Natural Gas Opponents Try Scaling the Yogurt Summit and Lose Grip
Director of Public Affairs — IOGA-NY
If only it had been like the Oikos commercial on TV. You know, the one where actor-singer-hottie John Stamos appears after you eat a spoonful of Greek yogurt. Alas, the protest outside the “Yogurt Summit” in Albany featured a couple dozen protestors (with no resemblance to Stamos), a few placards and (reportedly) a few kids suited up like dead cows. By the way, I’m not a parent, but isn’t making your kid impersonate a dead animal a form of child exploitation?
The purpose of the protest was another desperate attempt by natural gas and energy development foes to grab a bit of spotlight, create yet another scare tactic, and insinuate the industry will somehow harm New York State’ s yogurt output. The natural gas industry has support from many farm bureaus and individual farmers, many of whom are large energy consumers, as well as royalty owners. Here, in fact, is an excerpt from the New York State Farm Bureau’s 2012 Legislative Priorities:
SAFE NATURAL GAS DRILLING DRIVES RURAL ECONOMIC DEVELOPMENT
Goal: New York has a unique opportunity to take advantage of the abundant source of natural gas in the Marcellus Shale and Utica Shale. If done properly, the state has the ability to stimulate the kind of economic recovery that is so badly needed by farm families and others throughout our state.
For farms, development of the Marcellus Shale and Utica Shale formations means the ability to again invest in farm infrastructure. Farmers can build new barns, add cows to allow the next generation of people to stay on the farm or purchase a new tractor. These investments will ripple through the local economy and grow community businesses – from the general contractor, to the farm machinery or seed dealer or the local hardware store.
However, it is critical that the state require strict oversight of the natural gas extraction and production processes. Proper statewide regulation must promote the safe and responsible development of natural gas in a manner that protects our land and water. Additional staff at a number of state agencies is needed to ensure that drilling is done safely and successfully.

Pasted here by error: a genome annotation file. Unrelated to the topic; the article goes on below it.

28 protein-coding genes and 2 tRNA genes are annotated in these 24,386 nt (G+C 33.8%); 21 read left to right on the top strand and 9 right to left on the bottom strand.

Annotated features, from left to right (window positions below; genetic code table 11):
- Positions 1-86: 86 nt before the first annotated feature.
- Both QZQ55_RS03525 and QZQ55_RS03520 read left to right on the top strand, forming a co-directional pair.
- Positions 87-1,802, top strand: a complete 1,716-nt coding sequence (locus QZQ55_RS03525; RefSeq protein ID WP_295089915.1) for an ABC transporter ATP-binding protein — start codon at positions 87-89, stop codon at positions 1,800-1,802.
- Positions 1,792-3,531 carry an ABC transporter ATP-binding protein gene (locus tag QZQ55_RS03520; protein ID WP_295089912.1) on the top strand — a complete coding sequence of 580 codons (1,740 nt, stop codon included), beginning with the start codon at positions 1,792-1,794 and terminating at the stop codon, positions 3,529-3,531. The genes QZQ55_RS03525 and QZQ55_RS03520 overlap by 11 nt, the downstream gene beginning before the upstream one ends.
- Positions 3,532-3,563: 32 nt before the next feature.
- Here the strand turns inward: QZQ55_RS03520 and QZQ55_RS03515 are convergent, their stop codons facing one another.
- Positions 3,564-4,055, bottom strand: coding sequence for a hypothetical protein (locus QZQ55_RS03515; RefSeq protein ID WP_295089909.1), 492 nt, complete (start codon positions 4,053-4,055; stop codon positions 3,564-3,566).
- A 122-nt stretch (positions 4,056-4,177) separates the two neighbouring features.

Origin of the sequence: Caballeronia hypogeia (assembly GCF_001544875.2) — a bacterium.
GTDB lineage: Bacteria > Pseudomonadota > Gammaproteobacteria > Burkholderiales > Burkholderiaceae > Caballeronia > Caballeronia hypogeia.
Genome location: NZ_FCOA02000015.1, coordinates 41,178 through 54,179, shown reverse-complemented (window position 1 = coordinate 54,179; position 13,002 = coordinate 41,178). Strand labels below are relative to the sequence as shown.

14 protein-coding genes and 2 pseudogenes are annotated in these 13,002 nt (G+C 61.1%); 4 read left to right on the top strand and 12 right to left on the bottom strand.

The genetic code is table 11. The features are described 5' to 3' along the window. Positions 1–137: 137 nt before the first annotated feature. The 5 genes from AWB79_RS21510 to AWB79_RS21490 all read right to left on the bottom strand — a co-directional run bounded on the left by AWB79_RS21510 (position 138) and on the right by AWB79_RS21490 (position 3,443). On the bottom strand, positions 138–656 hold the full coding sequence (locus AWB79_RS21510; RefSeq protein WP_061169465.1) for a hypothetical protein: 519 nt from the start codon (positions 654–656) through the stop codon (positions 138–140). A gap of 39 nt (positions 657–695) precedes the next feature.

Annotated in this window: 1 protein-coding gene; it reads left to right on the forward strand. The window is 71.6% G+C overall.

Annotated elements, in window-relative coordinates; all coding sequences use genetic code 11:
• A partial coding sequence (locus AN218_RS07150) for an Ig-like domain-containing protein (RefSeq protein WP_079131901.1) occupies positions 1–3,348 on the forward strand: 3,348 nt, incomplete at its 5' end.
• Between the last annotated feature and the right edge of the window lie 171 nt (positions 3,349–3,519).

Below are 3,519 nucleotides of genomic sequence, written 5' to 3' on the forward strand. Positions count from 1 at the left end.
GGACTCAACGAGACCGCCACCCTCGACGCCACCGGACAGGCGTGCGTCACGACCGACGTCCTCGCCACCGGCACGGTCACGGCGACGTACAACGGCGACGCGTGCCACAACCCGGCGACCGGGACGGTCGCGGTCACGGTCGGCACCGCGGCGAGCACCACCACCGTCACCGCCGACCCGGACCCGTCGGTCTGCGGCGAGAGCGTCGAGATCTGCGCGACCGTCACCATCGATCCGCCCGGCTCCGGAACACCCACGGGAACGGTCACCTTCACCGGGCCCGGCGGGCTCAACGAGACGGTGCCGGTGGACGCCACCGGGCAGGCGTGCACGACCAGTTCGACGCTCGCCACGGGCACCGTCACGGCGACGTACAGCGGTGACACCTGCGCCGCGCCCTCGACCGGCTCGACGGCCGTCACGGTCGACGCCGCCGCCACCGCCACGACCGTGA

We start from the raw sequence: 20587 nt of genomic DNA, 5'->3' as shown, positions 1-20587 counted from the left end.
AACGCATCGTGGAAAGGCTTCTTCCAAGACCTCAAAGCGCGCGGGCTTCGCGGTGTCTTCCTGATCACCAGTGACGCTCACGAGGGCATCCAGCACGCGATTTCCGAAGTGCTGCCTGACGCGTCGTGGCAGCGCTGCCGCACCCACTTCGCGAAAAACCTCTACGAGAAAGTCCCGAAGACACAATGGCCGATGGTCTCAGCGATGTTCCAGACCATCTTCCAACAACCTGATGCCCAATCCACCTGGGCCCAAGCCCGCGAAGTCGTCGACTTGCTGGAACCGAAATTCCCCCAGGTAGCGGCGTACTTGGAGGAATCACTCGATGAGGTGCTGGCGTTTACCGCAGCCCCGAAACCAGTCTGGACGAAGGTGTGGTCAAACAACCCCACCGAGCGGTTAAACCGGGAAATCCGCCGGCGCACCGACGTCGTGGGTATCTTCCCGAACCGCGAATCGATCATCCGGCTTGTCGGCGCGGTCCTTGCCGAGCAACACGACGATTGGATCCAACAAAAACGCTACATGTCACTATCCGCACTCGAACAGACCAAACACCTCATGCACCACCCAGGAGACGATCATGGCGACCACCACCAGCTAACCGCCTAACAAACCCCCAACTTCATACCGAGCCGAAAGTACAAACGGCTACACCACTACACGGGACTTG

The Yogurt Summit itself was a purposeful discussion about another NY industry that has the ability to create jobs and bolster our economy. Yogurt making, which Governor Andrew Cuomo said, “is a great economic opportunity, especially for upstate New York where we need economic opportunities the most.” Yes, that’s “opportunities” plural, meaning more than one and room for more.
And, yogurt making, like any industry, has benefits and inherent risks. Around any yogurt production facility, there are lots of trucks and increased traffic (with increased air emissions and occasional accidents) and refuse (acid whey being the most harmful of the organic lot).
There are also incidents and issues common to all industry activity that are anticipated and swiftly and thoughtfully dealt with when they happen so they won’t be deterrents to progress. Raw ingredient issues such as a milk shortage (this summer’s drought means milk production is down in some areas), water, and energy are all things that need to be considered in promoting this industry.
Yogurt making, of course, needs energy and clean burning natural gas from New York wells would be a win for all. Moreover, the development of water treatment and waste handling technologies in the natural gas industry can be used to benefit all industries. Interestingly, in fact, some of the same groups opposed to natural gas development (e.g., Sierra Club, et al) have indicated they oppose the Governor’s plan to ease severe environmental planning requirements on small to medium-sized dairy farms, even though they were there this week to protest the impact of natural gas on dairy farmers. Perhaps, if they’re that worried about threats to farming, they should look in the mirror for the source of the problem. It’s hardly natural gas.
New York State is full of dairy farms and – with more than 14,000 active wells – full of natural gas activity, too. In a recent conversation with organic dairy farmer, Neil Vitale, he told me the following:
We haven’t seen any evidence of farm animals harmed by natural gas. I saw a farm in Pennsylvania where the dairy cattle was grazing right up to the fence surrounding the drill pad and next to it was sheep farm. Here we had three industries working side by side, harmonious with the environment.
An article in the Albany Times Union also quoted one of the summit’s participants who said more available natural gas would be a help to dairy processing facilities. Sounds like a win-win to me. So why waste time and effort to protest a plan for successful growth?